My development students often tell me that they really like the class but that the material is so depressing. Nothing seems to work, especially the dramatic, large-scale, end-all-poverty in 5 years types of projects that are so initially exciting. I’m not teaching development per se this semester but I am teaching a class on Global Political Economy and I included a section on aid. We just finished reading Nina Munk’sThe Idealist, which is an amazing book that my students both loved and found depressing. Not so much that the MVPs didn’t work as planned, but that anyone as smart and accomplished as Sachs would have thought that they would. I asked them to think about the theoretical channels by which these villages would be able to be self-sustaining after 5 years. Even in theory we couldn’t identify how that would exactly work.
By the end of the book you get the distinct impression that the MVP cannot possibly be sustained. Given all the problems and the criticism, who would give additional money to fund these villages? Turns out we were too cynical. I hadn’t realized that the MVP is expanding to 8 more villages with a new infusion of $ from the Islamic Development Bank and Sach’s own Earth Institute!. And Sachs has further plans to extend into the “stans” and south Asia. Wow, it’s hard to know what to even say to that news.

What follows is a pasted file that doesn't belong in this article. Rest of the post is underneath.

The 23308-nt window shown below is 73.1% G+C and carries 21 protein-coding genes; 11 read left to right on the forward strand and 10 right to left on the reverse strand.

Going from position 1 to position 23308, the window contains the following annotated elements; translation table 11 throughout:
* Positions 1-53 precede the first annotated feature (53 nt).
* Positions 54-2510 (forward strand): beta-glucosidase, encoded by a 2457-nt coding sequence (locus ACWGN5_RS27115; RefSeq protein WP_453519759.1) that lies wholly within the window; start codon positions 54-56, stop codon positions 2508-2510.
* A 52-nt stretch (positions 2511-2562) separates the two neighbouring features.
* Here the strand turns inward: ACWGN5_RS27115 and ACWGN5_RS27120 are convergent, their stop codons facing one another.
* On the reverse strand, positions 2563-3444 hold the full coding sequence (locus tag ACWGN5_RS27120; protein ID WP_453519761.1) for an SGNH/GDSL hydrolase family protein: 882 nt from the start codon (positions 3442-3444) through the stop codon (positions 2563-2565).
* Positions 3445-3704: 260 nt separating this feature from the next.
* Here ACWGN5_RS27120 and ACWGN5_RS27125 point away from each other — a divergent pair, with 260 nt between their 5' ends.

And in case they weren’t depressed enough, I had them read Easterly‘s introduction to Reinventing Foreign Aid, where he writes that “In a survey of govt health centers in Tanzania, new mothers reported what they least liked about their birthing experiences, and these were being “ridiculed by nurses for not having baby clothes (22%) and nurses hitting them during delivery (13%).” I have to admit that this result seriously depressed me as well.